8 March 2013 is the date of the first ever sitting of the National Qualification in Journalism (NQJ). Replacing the NCE, this revised and updated professional qualification is recognised as the ‘gold standard’ in journalism training for trainee reporters.
Consisting of four sections: Media Law and Practice (replacing Newspaper Practice and testing reporters’ application and knowledge of the law as well as a compulsory ethics question); News Report; News Interview; and Logbook (which is soon to be re-launched as an electronic online version).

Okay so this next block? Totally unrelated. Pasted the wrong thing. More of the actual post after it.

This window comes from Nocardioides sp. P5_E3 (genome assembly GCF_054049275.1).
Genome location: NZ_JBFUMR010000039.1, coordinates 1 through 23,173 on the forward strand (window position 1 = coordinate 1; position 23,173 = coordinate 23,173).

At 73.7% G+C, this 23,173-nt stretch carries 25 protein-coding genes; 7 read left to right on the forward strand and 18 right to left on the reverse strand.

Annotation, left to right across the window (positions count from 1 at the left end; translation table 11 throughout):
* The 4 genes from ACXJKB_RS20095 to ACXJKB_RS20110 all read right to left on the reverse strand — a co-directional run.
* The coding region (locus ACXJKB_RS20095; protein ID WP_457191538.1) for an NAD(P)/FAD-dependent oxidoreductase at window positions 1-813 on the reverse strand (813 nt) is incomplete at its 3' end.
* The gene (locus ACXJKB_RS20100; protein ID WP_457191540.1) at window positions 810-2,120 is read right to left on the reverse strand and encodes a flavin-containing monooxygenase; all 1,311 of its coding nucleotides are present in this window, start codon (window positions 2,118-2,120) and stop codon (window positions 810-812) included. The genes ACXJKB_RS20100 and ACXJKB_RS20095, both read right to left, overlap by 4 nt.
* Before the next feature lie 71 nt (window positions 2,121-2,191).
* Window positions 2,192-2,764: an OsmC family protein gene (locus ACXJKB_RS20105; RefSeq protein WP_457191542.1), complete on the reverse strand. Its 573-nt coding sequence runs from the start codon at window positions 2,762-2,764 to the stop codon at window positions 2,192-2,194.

Steve Nelson, chairman of the NCTJ Journalism exam board and NQJ chief examiner said: "This is the most important change to the national exam in a generation and certainly the most significant since the introduction of the logbook element.
"These changes reflect both the recent emphasis and debate on ethics in journalism and the increasing importance of social media in telling stories.
"There is also an increased robustness about the media law element and more satisfactory delivery of the News Report speech via DVD."
Media Law and Practice is still an ‘open book’ exam allowing candidates’ access to McNae's Essential Law for Journalists, but with tablet versions now available it is worth reminding trainees that we cannot allow them in the exam due to their Wi-Fi or 3G capabilities.